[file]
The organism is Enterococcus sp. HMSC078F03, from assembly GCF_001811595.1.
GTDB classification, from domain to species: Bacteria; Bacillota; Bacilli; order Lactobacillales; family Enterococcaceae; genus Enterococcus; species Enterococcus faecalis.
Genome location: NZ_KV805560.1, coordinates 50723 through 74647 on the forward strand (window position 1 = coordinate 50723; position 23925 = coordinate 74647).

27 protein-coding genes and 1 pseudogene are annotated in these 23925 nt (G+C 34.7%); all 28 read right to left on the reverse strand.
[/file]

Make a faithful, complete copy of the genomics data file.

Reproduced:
The organism is Enterococcus sp. HMSC078F03, from assembly GCF_001811595.1.
GTDB classification, from domain to species: Bacteria; Bacillota; Bacilli; order Lactobacillales; family Enterococcaceae; genus Enterococcus; species Enterococcus faecalis.
Genome location: NZ_KV805560.1, coordinates 50723 through 74647 on the forward strand (window position 1 = coordinate 50723; position 23925 = coordinate 74647).

27 protein-coding genes and 1 pseudogene are annotated in these 23925 nt (G+C 34.7%); all 28 read right to left on the reverse strand.